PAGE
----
If you’ve ever had the pleasure of pootling along a ship canal in a barge, eventually you’ll get to a lock and more often than not they’re accompanied by a local pub. A very civilised way to spend a Summer evening is to order a drink whilst your narrowboat is either raised up or lowered for the next stage of your journey.
A similar principle can also be applied to help salmon to make their final journey to spawn up river. But this more frantic rite of passage has become somewhat of an issue in recent years in the River Tees as some of the areas of the riverbed in sections of the Raby Estate have eroded meaning that fewer salmon have been able to get “uphill” seeing a significant drop in numbers year on year. So the Tees River Trust are working on a project to build “fish ladders” to help the salmon on their way.
But in order to conduct this work effectively and efficiently a detailed survey of the river both 50m upstream and 50m downstream of the weir, 0.6m of the banks on both sides and 10m from the bank into the adjacent forest was required much to the delight of the Gridmark Survey team who are always enthused to be involved in ecological project work.
Raby Estate is renowned locally for its rich variety of indiginous flora and fauna (many of the trees were planted specifically for the estate around 200 years ago) and coupled with an aesthetically idyllic river we knew that we’d be working in an area of natural beauty. But it did present us with a challenge from the off. To achieve the levels of geospatial accuracy which we pride ourselves on, we must first establish highly accurate GPS coordinates. But doing this under the canopy of an established forest with a lot of evergreen trees was a challenge. So we had to exit the woodland into the main Raby Estate to establish site control co-ordinated to the OS Grid. We then had to traverse into the site location to carry out the survey and establish four PGMs (permanent ground markers) for future reference as specified by the client.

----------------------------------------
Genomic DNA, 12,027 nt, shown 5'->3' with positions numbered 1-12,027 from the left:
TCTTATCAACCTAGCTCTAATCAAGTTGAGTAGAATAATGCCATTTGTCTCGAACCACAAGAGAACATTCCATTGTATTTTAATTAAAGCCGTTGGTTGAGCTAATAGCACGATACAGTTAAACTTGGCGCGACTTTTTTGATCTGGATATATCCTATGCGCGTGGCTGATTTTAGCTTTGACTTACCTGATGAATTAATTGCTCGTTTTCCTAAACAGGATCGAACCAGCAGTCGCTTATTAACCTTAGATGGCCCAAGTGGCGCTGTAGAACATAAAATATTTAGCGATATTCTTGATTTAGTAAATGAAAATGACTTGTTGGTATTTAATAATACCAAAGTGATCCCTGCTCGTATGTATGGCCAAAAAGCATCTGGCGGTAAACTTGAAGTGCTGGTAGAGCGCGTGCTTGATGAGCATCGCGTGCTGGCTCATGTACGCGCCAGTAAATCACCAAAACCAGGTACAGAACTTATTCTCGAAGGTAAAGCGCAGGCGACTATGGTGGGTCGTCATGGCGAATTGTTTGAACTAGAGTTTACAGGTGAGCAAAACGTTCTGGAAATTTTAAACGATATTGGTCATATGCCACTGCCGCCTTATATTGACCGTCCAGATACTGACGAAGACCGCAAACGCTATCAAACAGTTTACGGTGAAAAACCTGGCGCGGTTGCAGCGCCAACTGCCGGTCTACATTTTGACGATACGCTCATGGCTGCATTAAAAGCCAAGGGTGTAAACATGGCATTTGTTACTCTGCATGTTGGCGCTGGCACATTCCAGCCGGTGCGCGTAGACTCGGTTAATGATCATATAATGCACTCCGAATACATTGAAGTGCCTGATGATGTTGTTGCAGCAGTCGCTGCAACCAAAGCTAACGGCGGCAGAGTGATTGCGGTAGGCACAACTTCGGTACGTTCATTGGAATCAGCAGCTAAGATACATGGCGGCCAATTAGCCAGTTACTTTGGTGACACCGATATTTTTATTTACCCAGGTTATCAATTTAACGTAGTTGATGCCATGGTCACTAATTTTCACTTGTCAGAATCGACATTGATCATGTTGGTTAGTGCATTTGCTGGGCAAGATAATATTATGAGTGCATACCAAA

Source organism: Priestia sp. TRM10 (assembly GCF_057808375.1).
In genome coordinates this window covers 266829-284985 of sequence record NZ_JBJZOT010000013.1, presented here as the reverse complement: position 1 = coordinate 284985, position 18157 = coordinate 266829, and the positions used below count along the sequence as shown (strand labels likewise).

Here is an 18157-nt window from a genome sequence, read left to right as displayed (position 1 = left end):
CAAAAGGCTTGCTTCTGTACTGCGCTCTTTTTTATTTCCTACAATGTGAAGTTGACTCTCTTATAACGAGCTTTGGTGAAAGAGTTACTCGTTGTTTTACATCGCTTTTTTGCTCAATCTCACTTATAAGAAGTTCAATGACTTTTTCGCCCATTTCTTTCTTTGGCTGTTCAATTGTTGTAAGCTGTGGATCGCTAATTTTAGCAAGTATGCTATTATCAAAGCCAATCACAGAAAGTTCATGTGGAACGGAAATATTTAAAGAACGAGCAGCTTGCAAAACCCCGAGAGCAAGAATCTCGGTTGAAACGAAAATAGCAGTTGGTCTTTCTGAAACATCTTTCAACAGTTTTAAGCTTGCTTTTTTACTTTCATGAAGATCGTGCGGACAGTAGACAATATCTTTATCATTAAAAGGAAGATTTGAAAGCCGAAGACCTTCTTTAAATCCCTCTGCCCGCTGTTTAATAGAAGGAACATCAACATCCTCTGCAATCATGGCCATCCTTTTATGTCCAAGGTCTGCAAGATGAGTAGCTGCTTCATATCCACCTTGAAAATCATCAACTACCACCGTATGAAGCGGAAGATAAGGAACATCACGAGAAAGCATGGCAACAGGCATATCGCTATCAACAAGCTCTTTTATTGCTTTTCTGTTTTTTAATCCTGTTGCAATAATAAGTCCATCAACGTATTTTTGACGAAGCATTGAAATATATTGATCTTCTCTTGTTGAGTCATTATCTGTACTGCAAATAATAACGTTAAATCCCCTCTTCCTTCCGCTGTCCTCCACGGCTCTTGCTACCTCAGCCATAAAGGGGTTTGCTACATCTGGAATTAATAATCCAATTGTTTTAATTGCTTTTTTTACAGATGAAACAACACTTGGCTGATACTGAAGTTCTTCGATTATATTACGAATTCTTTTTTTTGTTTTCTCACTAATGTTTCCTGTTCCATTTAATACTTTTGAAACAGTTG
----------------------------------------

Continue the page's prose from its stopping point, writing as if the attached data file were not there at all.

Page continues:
Due to the vast number of trees on the site we were presented with many “line of site” issues which meant that we had to relocate and set up the survey equipment many times to ensure that we gathered the specified depth of information.
And then of course, there was the river itself. The riverbed was deep, uneven and fast flowing in places so in line with our RAMS this required a safety person on the riverbank whilst another member of the team was in the river. The sheer volume of data points requested across the ford area in particular was greater than we would have normally expected and as such took a long time to collect.
The Raby Estate is a glorious setting and seeing Longhorn Cattle up close and personal was a treat. We also had good views of both Red Deer and Fallow Deer and were fortunate to not be conducting the survey during rutting season so didn’t need to be on the look-out for testosterone fueled stags.
We look forward to returning to the site as visitors in the near future to inspect the fish ladders which will be created by the Tees River Trust team, knowing that the Gridmark Survey team have played a part in helping the magnificent salmon spawn in the required numbers to help maintain a healthy ecosystem in this famous North East river.